Mounting Piles of Waste<p>It is not only the streets of Chatellerault where pandemic pollution is piling-up, but also the world's beaches and oceans. Once there, they can take up to 450 years to degrade and disappear.</p><p>Esther Röling, co-organizer of the annual Adventure Clean Up Challenge held on Hong Kong Island, has seen this waste firsthand. In October the sports challenge pitted teams against one another in a competition to remove trash from 13 hard-to-reach coastal areas around the city.</p><p>They find tons of both disposable and reusable masks, said Röling. "You wonder how it ended up there. Was it just thrown on the ground? Or was it in a garbage bag that broke open?"</p><p>Almost 10,000 kilometers away in Antibes on the sunny French Riviera, it's a similar picture. For the past few months, divers and clean-up volunteers working with an ocean clean-up non-profit called Operation Mer Propre have been collecting an increasing number of masks found on land and in the sea.</p><p>"Since the beginning of the lockdown when we started to count, we've reached 800, 900, [and now in total] 1000 masks," said co-founder Joko Peltier. </p><p>According to <a href="https://unctad.org/news/growing-plastic-pollution-wake-covid-19-how-trade-policy-can-help" target="_blank">UN estimates</a>, up to 75% of all coronavirus-related plastic could end up as waste in oceans and landfills.</p>
The Limits of Recycling<p>Yet not all are convinced the recycling of this waste is possible on a global scale. </p><p>"What those citizen groups are doing is really beneficial but once they collect it, it should just go to a landfill or an incinerator. They shouldn't necessarily expect it to get recycled," said Jonathan Krones, an industrial ecologist and visiting assistant professor of environmental studies at Boston College.</p><p>That's because mask recycling programs like Plaxtil are few and far between and most don't have the benefit of a readily adaptable production process. </p><p>Even in countries with solid recycling infrastructure, he says, the system is designed to separate out specific types of waste like bottles or cardboard.</p><p>"I imagine that it would be technically feasible to develop a separation process to filter out masks, but there simply aren't enough of them to make that economical," he said.</p><p>Collection is a big hurdle, he adds. Since each mask only weighs a fraction of a gram and they're scattered on roads or mixed with other trash, it is difficult and costly. </p><p>"You need a lot of raw material of the right quality to make investing in the recycling technology and the recycling system worthwhile," he said.<span></span><br></p>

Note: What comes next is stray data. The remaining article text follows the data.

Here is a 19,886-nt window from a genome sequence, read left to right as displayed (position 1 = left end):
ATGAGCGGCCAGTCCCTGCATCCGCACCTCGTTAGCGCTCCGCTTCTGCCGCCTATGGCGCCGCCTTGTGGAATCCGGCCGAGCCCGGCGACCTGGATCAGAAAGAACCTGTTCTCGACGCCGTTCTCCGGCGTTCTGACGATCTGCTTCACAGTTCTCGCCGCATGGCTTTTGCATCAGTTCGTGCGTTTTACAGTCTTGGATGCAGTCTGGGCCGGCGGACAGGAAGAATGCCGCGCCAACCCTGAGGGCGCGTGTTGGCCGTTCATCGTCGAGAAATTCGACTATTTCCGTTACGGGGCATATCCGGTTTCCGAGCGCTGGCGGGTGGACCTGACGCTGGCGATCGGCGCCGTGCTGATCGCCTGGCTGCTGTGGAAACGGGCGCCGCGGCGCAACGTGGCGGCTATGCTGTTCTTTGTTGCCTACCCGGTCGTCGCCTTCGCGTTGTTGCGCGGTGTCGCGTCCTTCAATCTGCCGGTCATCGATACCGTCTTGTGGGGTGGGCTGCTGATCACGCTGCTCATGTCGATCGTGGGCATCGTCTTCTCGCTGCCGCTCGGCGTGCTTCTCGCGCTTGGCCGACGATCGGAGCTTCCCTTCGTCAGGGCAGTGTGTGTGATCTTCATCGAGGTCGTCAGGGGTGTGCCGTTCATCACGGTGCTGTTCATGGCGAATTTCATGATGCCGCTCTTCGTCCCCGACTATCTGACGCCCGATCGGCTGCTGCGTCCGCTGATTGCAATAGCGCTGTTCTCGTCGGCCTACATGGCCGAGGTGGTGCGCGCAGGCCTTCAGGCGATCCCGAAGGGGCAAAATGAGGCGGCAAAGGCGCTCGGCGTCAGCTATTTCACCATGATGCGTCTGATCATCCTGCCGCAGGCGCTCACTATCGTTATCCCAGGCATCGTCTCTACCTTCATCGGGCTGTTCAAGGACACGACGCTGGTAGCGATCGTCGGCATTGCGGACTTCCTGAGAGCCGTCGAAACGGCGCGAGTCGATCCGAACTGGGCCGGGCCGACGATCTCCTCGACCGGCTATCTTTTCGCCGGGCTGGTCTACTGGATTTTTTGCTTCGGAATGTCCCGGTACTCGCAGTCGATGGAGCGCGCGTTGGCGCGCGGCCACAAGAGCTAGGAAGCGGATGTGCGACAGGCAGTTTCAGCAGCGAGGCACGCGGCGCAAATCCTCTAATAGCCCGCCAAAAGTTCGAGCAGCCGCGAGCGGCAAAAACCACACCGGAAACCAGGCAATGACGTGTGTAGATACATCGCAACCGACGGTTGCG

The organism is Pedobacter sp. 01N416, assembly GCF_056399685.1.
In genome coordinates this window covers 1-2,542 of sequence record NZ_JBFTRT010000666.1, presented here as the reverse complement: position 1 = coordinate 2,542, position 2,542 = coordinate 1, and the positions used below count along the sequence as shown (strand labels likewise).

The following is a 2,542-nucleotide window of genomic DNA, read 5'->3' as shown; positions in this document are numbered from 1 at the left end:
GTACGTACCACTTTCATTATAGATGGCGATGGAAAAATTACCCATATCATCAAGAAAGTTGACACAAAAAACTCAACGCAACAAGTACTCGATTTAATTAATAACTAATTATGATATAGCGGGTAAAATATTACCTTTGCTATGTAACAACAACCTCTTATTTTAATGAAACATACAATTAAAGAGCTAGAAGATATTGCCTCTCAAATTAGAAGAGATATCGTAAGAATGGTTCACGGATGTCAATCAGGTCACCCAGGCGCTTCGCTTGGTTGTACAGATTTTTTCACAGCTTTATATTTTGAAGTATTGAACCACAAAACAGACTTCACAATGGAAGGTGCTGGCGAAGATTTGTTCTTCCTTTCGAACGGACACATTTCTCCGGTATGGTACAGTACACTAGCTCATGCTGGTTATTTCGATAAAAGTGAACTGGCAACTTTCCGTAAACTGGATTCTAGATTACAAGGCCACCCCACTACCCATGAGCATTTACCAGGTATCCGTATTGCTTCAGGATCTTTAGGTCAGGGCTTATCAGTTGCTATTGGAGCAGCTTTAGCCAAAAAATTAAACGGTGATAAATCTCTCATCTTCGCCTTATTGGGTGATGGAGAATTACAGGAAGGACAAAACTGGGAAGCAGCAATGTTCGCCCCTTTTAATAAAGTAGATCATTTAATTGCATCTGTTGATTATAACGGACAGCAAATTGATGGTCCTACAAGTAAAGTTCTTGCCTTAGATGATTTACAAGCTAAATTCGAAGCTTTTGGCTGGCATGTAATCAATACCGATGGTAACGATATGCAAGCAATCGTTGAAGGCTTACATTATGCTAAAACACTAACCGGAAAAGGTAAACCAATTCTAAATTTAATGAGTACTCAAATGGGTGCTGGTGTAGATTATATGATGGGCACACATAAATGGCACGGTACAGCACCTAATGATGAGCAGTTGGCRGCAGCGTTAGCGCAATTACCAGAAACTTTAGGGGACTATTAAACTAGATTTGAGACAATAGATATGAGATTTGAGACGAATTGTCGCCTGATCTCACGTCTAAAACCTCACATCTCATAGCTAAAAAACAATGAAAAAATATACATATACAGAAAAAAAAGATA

Hemp, Sugar Cane and Sustainable Alternatives<p>Some projects are instead addressing the material used to make masks.</p><p>French company Geochanvre have created a mask made primarily from hemp, while in Australia, researchers at the Queensland University of Technology are experimenting with a disposable product made from agricultural waste. </p><p>Biodegradable options are exciting alternatives to reduce the fossil fuels needed for the creation of plastic-based masks, said Krones, but they don't absolve the wearer from the responsibility of what happens afterwards. </p><p>Bio-based masks often need their own composing solutions, he explains, because in landfill they can produce high amounts of the greenhouse gas methane when anaerobic bacteria feeds on the organic material. Methane is known to be significantly more potent than carbon dioxide.</p><p>"I think as long as we have in our mind that we want to have disposability, we're going to have to wrestle with a variety of different sorts of environmental tradeoffs," he said, adding that reusable, fabric masks are the best option available to most people.</p><p>Precimask is developing a clear face covering with an optional visor made from hard plastic, designed to be long-lasting.<br></p><p>Air enters either side of the cheeks through a technology normally found in pool filters and car exhaust systems, said company spokeswoman Juliette Chambet.</p><p>"We wanted to make ceramic-based filters that would be washable and cleanable, which would allow them to be reused as many times as desired without having to buy a new consumable or produce waste," she said. </p><p>Ultimately, encouraging mask wearers to think about the entire lifecycle of a mask is key, explains Neveu. </p><p>"We want people who put on the masks to realize that they are also responsible for the waste, he said. "It's not inevitable that this [pandemic] will become an environmental catastrophe.</p><p><em>Reposted with permission from </em><em><a href="https://www.dw.com/en/covid-19-recycling-pollution-trash-pandemic/a-55707817" target="_blank">Deutsche Welle</a>.</em><a href="https://www.ecowatch.com/r/entryeditor/2649032193#/" target="_self"></a></p>